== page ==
T21/DP107, a synthetic leucine zipper-like domain of the HIV-1 envelope gp41, attracts and activates human phagocytes by using G-protein-coupled formyl peptide receptors

Shao Bo Su, Ji Liang Gao, Wang Hua Gong, Nancy M. Dunlop, Philip M. Murphy, Joost J. Oppenheim, Ji Ming Wang

Research output: Contribution to journalArticlepeer-review

Abstract

A leucine zipper-like domain, T21/DP107, located in the amino terminus of the ectodomain of gp41, is crucial to the formation of fusogenic configuration of the HIV-1 envelope protein gp41. We report that the synthetic T21/DP107 segment is a potent stimulant of migration and calcium mobilization in human monocytes and neutrophils. The activity of T21/DP107 on phagocytes was pertussis toxin-sensitive, suggesting this peptide uses Gi- coupled seven-transmembrane receptor(s). Since the bacterial chemotactic peptide fMLP partially desensitized the calcium-mobilizing activity of T21/DP107 in phagocytes, we postulated that T21/DP107 might preferentially use a lower affinity fMLP receptor. By using cells transfected to express cloned prototype chemotactic N-formyl peptide receptor (FPR) or its variant, FPR-like 1 (FPRL1), we demonstrate that T21/DP107 activates both receptors but has a much higher efficacy for FPRL1. In addition, T21/DP107 at nM concentrations induced migration of FPRL1-transfected human embryonic kidney 293 cells. In contrast, fMLP did not induce significant chemotaxis of the same cells at a concentration as high as 50 μM. Although a lipid metabolite, lipoxin A4, was a high-affinity ligand for FPRL1, it was not reported to induce Ca2+ mobilization or chemotaxis in FPRL1-transfected cells. Therefore, T21/DP107 is a first chemotactic peptide agonist identified thus far for FPRL1. Our results suggest that this peptide domain of the HIV-1 gp41 may have the potential to activate host innate immune response by interacting with FPR and FPRL1 on phagocytes.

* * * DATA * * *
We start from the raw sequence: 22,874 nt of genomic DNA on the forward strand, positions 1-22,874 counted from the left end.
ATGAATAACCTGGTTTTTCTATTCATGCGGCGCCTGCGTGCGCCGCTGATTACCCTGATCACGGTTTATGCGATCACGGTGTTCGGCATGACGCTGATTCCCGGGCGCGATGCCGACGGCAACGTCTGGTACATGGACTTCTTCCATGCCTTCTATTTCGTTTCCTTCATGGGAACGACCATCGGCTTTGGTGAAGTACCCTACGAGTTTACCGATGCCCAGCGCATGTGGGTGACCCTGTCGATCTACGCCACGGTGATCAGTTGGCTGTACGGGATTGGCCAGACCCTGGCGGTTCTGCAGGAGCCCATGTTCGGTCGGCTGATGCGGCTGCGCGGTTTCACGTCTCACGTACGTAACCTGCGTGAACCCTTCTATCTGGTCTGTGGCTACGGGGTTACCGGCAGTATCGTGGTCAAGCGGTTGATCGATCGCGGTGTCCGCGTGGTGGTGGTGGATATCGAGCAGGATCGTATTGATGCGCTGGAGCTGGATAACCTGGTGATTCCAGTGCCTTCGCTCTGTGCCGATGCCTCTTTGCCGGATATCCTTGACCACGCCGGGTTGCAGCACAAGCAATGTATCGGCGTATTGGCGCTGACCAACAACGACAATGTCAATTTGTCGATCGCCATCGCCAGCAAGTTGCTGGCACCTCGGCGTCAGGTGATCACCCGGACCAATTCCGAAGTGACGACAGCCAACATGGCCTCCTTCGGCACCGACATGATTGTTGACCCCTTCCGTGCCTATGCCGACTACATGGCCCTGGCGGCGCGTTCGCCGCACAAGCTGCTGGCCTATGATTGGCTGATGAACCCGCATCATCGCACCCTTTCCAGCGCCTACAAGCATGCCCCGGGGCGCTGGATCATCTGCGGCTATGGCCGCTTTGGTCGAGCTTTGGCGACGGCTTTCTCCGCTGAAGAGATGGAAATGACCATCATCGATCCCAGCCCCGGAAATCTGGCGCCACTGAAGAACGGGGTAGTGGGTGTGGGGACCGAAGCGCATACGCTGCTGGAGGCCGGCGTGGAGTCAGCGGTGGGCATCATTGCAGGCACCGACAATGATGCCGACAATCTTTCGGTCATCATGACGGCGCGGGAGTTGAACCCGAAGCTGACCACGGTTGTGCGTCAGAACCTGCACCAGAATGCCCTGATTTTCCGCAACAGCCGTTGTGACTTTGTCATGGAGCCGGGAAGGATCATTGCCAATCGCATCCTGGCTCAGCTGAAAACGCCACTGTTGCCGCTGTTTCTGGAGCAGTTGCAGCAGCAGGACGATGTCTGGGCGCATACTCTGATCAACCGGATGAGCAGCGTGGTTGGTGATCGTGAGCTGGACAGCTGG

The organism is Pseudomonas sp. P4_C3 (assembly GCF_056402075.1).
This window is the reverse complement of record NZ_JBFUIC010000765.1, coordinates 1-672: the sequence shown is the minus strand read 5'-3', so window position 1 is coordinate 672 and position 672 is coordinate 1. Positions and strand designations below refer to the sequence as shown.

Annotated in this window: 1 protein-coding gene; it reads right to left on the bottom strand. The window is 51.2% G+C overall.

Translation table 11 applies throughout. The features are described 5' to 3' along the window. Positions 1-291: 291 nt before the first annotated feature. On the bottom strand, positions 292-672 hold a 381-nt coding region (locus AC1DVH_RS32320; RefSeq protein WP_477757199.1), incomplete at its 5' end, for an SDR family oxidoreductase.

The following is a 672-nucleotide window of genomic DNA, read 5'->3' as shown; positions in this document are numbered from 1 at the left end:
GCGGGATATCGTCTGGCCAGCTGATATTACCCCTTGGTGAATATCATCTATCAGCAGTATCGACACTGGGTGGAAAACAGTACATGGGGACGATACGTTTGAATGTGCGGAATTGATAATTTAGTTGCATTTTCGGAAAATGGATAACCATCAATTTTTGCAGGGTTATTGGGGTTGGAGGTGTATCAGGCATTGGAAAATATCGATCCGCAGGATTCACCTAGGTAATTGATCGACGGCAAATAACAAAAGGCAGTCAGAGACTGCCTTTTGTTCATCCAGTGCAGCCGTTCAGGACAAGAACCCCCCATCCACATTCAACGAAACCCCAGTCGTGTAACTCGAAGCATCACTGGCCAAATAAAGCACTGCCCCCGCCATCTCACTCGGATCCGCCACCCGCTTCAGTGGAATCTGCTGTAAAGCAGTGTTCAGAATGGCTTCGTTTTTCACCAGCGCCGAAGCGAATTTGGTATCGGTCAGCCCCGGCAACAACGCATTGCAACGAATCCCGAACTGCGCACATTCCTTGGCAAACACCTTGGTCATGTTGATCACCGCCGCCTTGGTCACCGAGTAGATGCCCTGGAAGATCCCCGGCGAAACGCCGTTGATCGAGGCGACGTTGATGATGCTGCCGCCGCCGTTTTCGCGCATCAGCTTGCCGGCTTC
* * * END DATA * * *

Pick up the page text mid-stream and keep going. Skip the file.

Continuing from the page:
Original languageEnglish (US)
Pages (from-to)5924-5930
Number of pages7
JournalJournal of Immunology
Volume162
Issue number10
StatePublished - May 15 1999
Externally publishedYes

ASJC Scopus subject areas

  • Immunology and Allergy
  • Immunology

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